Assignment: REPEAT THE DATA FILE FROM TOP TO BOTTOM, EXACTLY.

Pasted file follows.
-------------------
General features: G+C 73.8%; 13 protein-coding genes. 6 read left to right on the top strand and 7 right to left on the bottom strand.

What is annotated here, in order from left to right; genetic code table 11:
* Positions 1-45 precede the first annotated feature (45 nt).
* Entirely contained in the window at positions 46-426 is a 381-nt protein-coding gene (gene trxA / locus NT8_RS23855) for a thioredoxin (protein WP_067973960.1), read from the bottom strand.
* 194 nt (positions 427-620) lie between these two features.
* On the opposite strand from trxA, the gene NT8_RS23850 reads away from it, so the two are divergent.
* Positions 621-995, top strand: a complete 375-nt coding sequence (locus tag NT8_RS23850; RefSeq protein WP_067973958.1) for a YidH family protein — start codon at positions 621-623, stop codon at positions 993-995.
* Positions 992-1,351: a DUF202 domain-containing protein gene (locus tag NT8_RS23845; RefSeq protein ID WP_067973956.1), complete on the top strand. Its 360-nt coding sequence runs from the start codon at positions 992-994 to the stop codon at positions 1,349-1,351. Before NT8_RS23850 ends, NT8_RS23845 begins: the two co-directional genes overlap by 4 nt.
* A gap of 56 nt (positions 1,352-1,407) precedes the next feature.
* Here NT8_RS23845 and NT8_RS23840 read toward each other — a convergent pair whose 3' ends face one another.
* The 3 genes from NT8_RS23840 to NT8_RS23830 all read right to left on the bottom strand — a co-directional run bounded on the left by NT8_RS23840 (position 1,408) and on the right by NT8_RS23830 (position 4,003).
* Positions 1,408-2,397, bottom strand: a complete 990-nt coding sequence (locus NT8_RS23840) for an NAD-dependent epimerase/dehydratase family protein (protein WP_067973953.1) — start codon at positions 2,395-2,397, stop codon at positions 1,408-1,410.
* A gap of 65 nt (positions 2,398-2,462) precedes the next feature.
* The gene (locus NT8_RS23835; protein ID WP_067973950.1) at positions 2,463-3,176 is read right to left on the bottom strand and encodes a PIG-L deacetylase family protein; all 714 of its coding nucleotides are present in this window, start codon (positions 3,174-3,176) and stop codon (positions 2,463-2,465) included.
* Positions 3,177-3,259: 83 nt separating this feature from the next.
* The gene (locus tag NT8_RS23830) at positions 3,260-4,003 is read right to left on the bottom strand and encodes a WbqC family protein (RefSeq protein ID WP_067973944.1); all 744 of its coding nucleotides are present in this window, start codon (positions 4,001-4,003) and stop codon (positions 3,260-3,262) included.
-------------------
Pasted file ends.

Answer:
General features: G+C 73.8%; 13 protein-coding genes. 6 read left to right on the top strand and 7 right to left on the bottom strand.

What is annotated here, in order from left to right; genetic code table 11:
* Positions 1-45 precede the first annotated feature (45 nt).
* Entirely contained in the window at positions 46-426 is a 381-nt protein-coding gene (gene trxA / locus NT8_RS23855) for a thioredoxin (protein WP_067973960.1), read from the bottom strand.
* 194 nt (positions 427-620) lie between these two features.
* On the opposite strand from trxA, the gene NT8_RS23850 reads away from it, so the two are divergent.
* Positions 621-995, top strand: a complete 375-nt coding sequence (locus tag NT8_RS23850; RefSeq protein WP_067973958.1) for a YidH family protein — start codon at positions 621-623, stop codon at positions 993-995.
* Positions 992-1,351: a DUF202 domain-containing protein gene (locus tag NT8_RS23845; RefSeq protein ID WP_067973956.1), complete on the top strand. Its 360-nt coding sequence runs from the start codon at positions 992-994 to the stop codon at positions 1,349-1,351. Before NT8_RS23850 ends, NT8_RS23845 begins: the two co-directional genes overlap by 4 nt.
* A gap of 56 nt (positions 1,352-1,407) precedes the next feature.
* Here NT8_RS23845 and NT8_RS23840 read toward each other — a convergent pair whose 3' ends face one another.
* The 3 genes from NT8_RS23840 to NT8_RS23830 all read right to left on the bottom strand — a co-directional run bounded on the left by NT8_RS23840 (position 1,408) and on the right by NT8_RS23830 (position 4,003).
* Positions 1,408-2,397, bottom strand: a complete 990-nt coding sequence (locus NT8_RS23840) for an NAD-dependent epimerase/dehydratase family protein (protein WP_067973953.1) — start codon at positions 2,395-2,397, stop codon at positions 1,408-1,410.
* A gap of 65 nt (positions 2,398-2,462) precedes the next feature.
* The gene (locus NT8_RS23835; protein ID WP_067973950.1) at positions 2,463-3,176 is read right to left on the bottom strand and encodes a PIG-L deacetylase family protein; all 714 of its coding nucleotides are present in this window, start codon (positions 3,174-3,176) and stop codon (positions 2,463-2,465) included.
* Positions 3,177-3,259: 83 nt separating this feature from the next.
* The gene (locus tag NT8_RS23830) at positions 3,260-4,003 is read right to left on the bottom strand and encodes a WbqC family protein (RefSeq protein ID WP_067973944.1); all 744 of its coding nucleotides are present in this window, start codon (positions 4,001-4,003) and stop codon (positions 3,260-3,262) included.